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With fresh perspective, he approached serious and sacred subjects with a simple familiarity that shattered the idolatry inherent in previous medieval and Renaissance painting—an idolatry which had separated the common people from God and his saints and oppressed them with a sense of their own sin. Veronese opened the world of the holy to all, portraying it with a delight and a sense of mirth.  
 
With fresh perspective, he approached serious and sacred subjects with a simple familiarity that shattered the idolatry inherent in previous medieval and Renaissance painting—an idolatry which had separated the common people from God and his saints and oppressed them with a sense of their own sin. Veronese opened the world of the holy to all, portraying it with a delight and a sense of mirth.  
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In his ''Annunciation'', for example, the Virgin Mary is greeted by a beautiful, shimmering-robed Archangel Gabriel, while her dog trots out to investigate the heavenly being. His ''Marriage of St. Catherine'' shows two angels in the lower left corner apparently disputing a book of scripture—vying with Catherine’s mystical ceremony for the viewer’s attention.  
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In his ''Annunciation'', for example, the Virgin Mary is greeted by a beautiful, shimmering-robed [[Archangel Gabriel]], while her dog trots out to investigate the heavenly being. His ''Marriage of St. Catherine'' shows two angels in the lower left corner apparently disputing a book of scripture—vying with Catherine’s mystical ceremony for the viewer’s attention.  
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This seeming frivolity in Veronese’s work does not indicate his mockery of religion. On the contrary, it brings religion from stiff pomposity and fearful worship back into man’s domain, imparting the experience of the sacred to all.
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This seeming frivolity in Veronese’s work does not indicate his mockery of religion. On the contrary, it brings religion from stiff pomposity and fearful worship back into man’s domain, imparting the experience of the sacred to all. The study of his paintings will reveal the love with which he painted the face and attitude of man in the garb of heaven. His conviction that heaven is man’s destiny shines from his faces and figures and speaks of his hope for man’s elevation. But the approachability of his saints, their faces and their gestures baffled and even infuriated some of his religious contemporaries who accused Veronese of a lack of sanctity, a disrespect for God and the saints.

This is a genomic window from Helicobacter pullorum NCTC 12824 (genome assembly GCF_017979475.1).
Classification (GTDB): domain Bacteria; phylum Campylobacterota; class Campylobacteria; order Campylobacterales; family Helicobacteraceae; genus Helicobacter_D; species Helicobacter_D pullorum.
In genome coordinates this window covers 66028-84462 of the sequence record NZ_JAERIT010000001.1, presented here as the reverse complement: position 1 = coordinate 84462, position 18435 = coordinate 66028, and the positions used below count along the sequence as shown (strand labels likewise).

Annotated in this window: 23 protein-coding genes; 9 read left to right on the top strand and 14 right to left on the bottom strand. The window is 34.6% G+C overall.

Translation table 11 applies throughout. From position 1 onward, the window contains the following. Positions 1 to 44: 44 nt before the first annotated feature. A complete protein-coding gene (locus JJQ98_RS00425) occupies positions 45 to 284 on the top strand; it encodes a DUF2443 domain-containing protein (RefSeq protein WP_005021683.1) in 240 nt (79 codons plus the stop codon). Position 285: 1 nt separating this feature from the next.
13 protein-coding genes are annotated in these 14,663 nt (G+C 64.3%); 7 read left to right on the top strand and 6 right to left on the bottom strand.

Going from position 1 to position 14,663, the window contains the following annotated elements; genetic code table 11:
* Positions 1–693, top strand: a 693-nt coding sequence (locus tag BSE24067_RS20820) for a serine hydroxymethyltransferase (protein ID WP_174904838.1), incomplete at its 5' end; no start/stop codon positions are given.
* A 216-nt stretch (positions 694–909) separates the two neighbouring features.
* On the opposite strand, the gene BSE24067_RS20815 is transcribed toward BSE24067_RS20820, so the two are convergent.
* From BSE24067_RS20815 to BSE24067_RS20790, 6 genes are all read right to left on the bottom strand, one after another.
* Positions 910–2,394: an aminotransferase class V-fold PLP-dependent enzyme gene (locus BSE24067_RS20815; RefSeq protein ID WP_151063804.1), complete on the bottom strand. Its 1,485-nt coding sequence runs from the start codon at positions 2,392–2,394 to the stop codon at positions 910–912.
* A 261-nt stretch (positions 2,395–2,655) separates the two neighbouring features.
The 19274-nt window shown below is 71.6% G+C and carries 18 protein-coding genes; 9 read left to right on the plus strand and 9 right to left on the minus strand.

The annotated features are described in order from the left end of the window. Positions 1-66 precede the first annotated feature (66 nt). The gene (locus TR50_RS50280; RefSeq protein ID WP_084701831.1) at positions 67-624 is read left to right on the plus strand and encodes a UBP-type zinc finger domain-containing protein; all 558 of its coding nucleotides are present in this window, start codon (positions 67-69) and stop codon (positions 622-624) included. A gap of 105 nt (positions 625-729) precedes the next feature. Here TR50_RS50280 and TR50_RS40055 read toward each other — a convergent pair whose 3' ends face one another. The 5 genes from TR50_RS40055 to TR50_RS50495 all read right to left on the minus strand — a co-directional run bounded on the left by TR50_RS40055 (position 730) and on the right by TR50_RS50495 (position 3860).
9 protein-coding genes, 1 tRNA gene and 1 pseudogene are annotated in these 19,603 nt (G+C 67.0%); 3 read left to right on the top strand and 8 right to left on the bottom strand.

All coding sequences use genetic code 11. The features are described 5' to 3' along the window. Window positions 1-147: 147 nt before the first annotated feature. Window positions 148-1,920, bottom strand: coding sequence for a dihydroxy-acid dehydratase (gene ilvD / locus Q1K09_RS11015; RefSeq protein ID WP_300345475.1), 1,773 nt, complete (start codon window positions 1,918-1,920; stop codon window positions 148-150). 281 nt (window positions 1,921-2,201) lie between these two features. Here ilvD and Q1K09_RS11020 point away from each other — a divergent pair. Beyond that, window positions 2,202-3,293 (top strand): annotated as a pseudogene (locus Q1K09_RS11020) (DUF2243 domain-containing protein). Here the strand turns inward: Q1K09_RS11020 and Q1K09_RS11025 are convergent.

The study of his paintings will reveal the love with which he painted the face and attitude of man in the garb of heaven. His conviction that heaven is man’s destiny shines from his faces and figures and speaks of his hope for man’s elevation.  
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But the approachability of his saints, their faces and their gestures baffled and even infuriated some of his religious contemporaries who accused Veronese of a lack of sanctity, a disrespect for God and the saints.  
      
== Defiance of the Inquisition ==
 
== Defiance of the Inquisition ==
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Inevitably, Veronese’s controversial views drew the attention of the Inquisition. At the very heights of the Renaissance, the inquisitors scanned the flourishing world of Italian art for heretical contents. They exacted conformity in religious scenes, banned nudity, and required ecclesiastical approval for the contents of major compositions.  
 
Inevitably, Veronese’s controversial views drew the attention of the Inquisition. At the very heights of the Renaissance, the inquisitors scanned the flourishing world of Italian art for heretical contents. They exacted conformity in religious scenes, banned nudity, and required ecclesiastical approval for the contents of major compositions.  
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Untempered zealots roamed Italy, destroying paintings, decapitating statues, and threatening artists. Pope Pius V and the Spanish painter El Greco even advocated the destruction of Michelangelo’s Sistine Chapel because of the nude figures upon its ceiling.  
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Untempered zealots roamed Italy, destroying paintings, decapitating statues, and threatening artists. Pope Pius V and the Spanish painter El Greco even advocated the destruction of Michelangelo’s Sistine Chapel because of the nude figures upon its ceiling. Veronese was summoned before the tribunal of the Inquisition under suspicion of heresy for the “irreverences” and “fantasy” in his painting of the Last Supper, which included in it a dwarf, a parrot, guards in German armour, dogs and a jester.